EHR See What We Mean Campaign
In February 2019, the Center teamed up with the American Medical Association to showcase rare videos of real and simulated electronic health record (EHR) usability and safety challenges, highlighting the need for significant change to protect patient safety and clinician well-being and realize the tremendous potential of this technology. Visit EHRSeeWhatWeMean.org for an overview of the issues, and explore the Videos subpage for 11 videos informed by our research.
Fortune/Kaiser Health News Video Series on Electronic Health Records
This video series features our Center as part of a joint investigative report by Fortune and Kaiser Health News that also served as a cover story for Fortune’s April 2019 issue. Raj Ratwani, director of the MedStar Health National Center for Human Factors in Healthcare, is among experts interviewed in all four videos about challenges with EHRs in the first decade of their widespread use—and the good news about the many colleagues and stakeholders working toward improvement and innovation.
The Pew Charitable Trusts: Usability and Unintended Safety Issues in EHRs
In December 2017, The Pew Charitable Trusts released a video featuring its work with MedStar Health on our collaborative EHR usability and safety efforts. Center Director Raj Ratwani and Rollin “Terry” Fairbanks, Center founding director and now the vice president of Quality and Safety at MedStar Health, are both featured within.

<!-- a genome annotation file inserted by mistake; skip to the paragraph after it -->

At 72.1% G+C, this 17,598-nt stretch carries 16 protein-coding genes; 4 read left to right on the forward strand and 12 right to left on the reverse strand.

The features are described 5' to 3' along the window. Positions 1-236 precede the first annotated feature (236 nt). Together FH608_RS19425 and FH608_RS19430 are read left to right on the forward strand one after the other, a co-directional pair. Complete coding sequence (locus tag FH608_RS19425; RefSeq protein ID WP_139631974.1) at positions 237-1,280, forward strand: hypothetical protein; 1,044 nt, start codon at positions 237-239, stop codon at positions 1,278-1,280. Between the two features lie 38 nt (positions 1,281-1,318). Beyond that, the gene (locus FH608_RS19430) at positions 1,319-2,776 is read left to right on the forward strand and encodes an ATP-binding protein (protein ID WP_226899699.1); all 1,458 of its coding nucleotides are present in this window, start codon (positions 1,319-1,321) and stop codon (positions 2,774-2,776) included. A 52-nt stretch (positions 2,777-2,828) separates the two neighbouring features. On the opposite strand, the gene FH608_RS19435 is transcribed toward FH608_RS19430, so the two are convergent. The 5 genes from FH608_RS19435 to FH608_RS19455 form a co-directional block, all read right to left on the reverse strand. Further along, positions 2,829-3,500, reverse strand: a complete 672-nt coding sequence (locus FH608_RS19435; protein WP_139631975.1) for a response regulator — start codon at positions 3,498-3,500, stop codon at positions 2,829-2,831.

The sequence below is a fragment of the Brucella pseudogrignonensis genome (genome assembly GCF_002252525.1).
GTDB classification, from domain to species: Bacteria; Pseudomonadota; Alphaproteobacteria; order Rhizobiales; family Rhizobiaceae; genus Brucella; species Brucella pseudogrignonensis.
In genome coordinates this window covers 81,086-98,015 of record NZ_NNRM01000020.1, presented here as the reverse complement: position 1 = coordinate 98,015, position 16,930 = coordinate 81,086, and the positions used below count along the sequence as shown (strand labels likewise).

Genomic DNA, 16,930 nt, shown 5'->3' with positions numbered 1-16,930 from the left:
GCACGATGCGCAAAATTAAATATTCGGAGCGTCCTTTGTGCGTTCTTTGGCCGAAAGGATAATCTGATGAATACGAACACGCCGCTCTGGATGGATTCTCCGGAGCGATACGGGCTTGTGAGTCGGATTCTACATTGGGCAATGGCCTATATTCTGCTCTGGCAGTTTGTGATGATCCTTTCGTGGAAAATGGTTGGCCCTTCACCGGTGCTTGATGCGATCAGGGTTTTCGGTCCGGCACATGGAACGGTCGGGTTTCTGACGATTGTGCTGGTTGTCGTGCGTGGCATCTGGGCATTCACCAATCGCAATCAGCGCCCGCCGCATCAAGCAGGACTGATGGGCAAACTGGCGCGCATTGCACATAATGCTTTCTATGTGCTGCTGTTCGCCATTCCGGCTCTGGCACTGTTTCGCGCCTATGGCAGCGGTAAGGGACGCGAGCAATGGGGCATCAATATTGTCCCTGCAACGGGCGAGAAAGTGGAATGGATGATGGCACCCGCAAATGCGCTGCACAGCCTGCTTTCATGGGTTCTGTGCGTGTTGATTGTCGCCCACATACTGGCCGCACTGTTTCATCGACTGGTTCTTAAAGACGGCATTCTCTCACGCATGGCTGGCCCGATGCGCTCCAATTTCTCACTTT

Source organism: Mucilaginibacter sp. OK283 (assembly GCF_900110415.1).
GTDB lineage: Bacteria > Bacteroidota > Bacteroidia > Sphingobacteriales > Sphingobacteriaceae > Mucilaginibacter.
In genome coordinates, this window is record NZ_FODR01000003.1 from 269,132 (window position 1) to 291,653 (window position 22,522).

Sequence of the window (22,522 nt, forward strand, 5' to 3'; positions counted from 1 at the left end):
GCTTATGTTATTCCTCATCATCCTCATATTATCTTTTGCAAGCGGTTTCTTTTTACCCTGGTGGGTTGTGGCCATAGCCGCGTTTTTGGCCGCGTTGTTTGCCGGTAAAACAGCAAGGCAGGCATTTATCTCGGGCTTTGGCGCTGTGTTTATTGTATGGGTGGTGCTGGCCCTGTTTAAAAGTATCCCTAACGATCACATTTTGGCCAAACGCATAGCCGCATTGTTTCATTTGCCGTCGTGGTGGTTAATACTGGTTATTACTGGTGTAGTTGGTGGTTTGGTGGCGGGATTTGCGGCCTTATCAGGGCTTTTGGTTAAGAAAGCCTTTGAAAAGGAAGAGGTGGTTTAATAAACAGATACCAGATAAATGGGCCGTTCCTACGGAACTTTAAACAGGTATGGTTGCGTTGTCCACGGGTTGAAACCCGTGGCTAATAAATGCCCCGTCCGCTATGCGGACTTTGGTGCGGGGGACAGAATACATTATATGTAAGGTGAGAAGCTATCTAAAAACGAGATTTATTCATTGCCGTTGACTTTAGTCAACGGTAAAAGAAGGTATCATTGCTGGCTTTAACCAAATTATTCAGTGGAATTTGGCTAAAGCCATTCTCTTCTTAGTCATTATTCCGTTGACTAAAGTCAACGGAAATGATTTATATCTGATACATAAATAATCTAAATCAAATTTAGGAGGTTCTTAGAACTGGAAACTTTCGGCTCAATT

Health Affairs Briefing: Identifying EHR Usability and Safety Challenges in Pediatric Settings
Center Director Raj Ratwani discussed a study published by the Center and its collaborators titled, “Identifying Electronic Health Record Usability and Safety Challenges in Pediatric Settings.” To hear Raj’s remarks, among numerous authors featured in Health Affairs’ Nov. 6, 2019 briefing on its full “Patient Safety” issue, review the footage at the one hour, 56 minute mark (1:56).
MedStar Institute for Innovation (MI2) Annual Forum: “Reframe for Good”
Center Founding Director Terry Fairbanks and Center Scientific Director Kristen Miller discuss how applying human factors to healthcare helps us to think differently, viewing safety and risk through the lens of safety science. If you’ve ever washed your hair with conditioner, walked into the wrong restroom, or experienced an error along these lines, watch to find out why it wasn’t necessarily your fault—and how serious this lesson is when you apply it to healthcare.